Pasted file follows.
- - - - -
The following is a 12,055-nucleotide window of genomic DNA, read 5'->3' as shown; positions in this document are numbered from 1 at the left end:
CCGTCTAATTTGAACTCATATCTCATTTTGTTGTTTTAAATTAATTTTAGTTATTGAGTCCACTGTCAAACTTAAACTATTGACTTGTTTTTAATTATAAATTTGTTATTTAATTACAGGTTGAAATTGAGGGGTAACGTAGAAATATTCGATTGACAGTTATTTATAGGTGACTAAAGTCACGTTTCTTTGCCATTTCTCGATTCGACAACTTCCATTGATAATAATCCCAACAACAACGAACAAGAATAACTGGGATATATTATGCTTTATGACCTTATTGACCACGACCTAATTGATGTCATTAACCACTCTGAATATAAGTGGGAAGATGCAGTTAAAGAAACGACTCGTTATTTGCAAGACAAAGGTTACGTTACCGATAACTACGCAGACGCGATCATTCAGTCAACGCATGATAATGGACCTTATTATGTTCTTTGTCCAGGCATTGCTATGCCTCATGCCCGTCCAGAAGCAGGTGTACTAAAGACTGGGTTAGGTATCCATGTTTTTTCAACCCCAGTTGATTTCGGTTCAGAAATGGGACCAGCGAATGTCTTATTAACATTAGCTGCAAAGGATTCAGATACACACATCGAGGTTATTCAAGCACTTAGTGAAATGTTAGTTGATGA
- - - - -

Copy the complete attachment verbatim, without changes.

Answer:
The following is a 12,055-nucleotide window of genomic DNA, read 5'->3' as shown; positions in this document are numbered from 1 at the left end:
CCGTCTAATTTGAACTCATATCTCATTTTGTTGTTTTAAATTAATTTTAGTTATTGAGTCCACTGTCAAACTTAAACTATTGACTTGTTTTTAATTATAAATTTGTTATTTAATTACAGGTTGAAATTGAGGGGTAACGTAGAAATATTCGATTGACAGTTATTTATAGGTGACTAAAGTCACGTTTCTTTGCCATTTCTCGATTCGACAACTTCCATTGATAATAATCCCAACAACAACGAACAAGAATAACTGGGATATATTATGCTTTATGACCTTATTGACCACGACCTAATTGATGTCATTAACCACTCTGAATATAAGTGGGAAGATGCAGTTAAAGAAACGACTCGTTATTTGCAAGACAAAGGTTACGTTACCGATAACTACGCAGACGCGATCATTCAGTCAACGCATGATAATGGACCTTATTATGTTCTTTGTCCAGGCATTGCTATGCCTCATGCCCGTCCAGAAGCAGGTGTACTAAAGACTGGGTTAGGTATCCATGTTTTTTCAACCCCAGTTGATTTCGGTTCAGAAATGGGACCAGCGAATGTCTTATTAACATTAGCTGCAAAGGATTCAGATACACACATCGAGGTTATTCAAGCACTTAGTGAAATGTTAGTTGATGA